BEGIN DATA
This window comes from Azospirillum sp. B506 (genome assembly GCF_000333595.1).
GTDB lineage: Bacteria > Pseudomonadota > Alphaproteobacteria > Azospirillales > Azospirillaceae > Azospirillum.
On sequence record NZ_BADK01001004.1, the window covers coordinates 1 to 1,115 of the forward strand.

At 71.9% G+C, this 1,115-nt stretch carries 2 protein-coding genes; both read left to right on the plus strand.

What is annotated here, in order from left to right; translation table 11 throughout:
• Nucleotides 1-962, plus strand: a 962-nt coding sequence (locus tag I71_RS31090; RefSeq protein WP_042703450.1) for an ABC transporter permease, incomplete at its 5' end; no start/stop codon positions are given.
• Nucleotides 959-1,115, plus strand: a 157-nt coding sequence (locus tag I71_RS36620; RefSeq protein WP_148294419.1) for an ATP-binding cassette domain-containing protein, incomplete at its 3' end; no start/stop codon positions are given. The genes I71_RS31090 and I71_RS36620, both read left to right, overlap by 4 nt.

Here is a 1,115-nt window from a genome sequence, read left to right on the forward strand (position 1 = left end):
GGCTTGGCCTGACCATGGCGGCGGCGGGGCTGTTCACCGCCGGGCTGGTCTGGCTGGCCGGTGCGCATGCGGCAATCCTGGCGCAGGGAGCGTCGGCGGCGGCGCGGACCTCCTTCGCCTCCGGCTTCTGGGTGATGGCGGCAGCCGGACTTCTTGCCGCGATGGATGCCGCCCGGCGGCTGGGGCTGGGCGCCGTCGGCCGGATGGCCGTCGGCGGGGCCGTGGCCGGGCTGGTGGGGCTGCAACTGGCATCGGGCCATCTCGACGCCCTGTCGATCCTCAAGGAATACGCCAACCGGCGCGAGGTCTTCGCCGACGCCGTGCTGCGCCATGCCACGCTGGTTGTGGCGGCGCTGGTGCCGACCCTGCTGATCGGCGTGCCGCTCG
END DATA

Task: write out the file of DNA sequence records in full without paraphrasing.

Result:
This window comes from Azospirillum sp. B506 (genome assembly GCF_000333595.1).
GTDB lineage: Bacteria > Pseudomonadota > Alphaproteobacteria > Azospirillales > Azospirillaceae > Azospirillum.
On sequence record NZ_BADK01001004.1, the window covers coordinates 1 to 1,115 of the forward strand.

At 71.9% G+C, this 1,115-nt stretch carries 2 protein-coding genes; both read left to right on the plus strand.

What is annotated here, in order from left to right; translation table 11 throughout:
• Nucleotides 1-962, plus strand: a 962-nt coding sequence (locus tag I71_RS31090; RefSeq protein WP_042703450.1) for an ABC transporter permease, incomplete at its 5' end; no start/stop codon positions are given.
• Nucleotides 959-1,115, plus strand: a 157-nt coding sequence (locus tag I71_RS36620; RefSeq protein WP_148294419.1) for an ATP-binding cassette domain-containing protein, incomplete at its 3' end; no start/stop codon positions are given. The genes I71_RS31090 and I71_RS36620, both read left to right, overlap by 4 nt.

Here is a 1,115-nt window from a genome sequence, read left to right on the forward strand (position 1 = left end):
GGCTTGGCCTGACCATGGCGGCGGCGGGGCTGTTCACCGCCGGGCTGGTCTGGCTGGCCGGTGCGCATGCGGCAATCCTGGCGCAGGGAGCGTCGGCGGCGGCGCGGACCTCCTTCGCCTCCGGCTTCTGGGTGATGGCGGCAGCCGGACTTCTTGCCGCGATGGATGCCGCCCGGCGGCTGGGGCTGGGCGCCGTCGGCCGGATGGCCGTCGGCGGGGCCGTGGCCGGGCTGGTGGGGCTGCAACTGGCATCGGGCCATCTCGACGCCCTGTCGATCCTCAAGGAATACGCCAACCGGCGCGAGGTCTTCGCCGACGCCGTGCTGCGCCATGCCACGCTGGTTGTGGCGGCGCTGGTGCCGACCCTGCTGATCGGCGTGCCGCTCG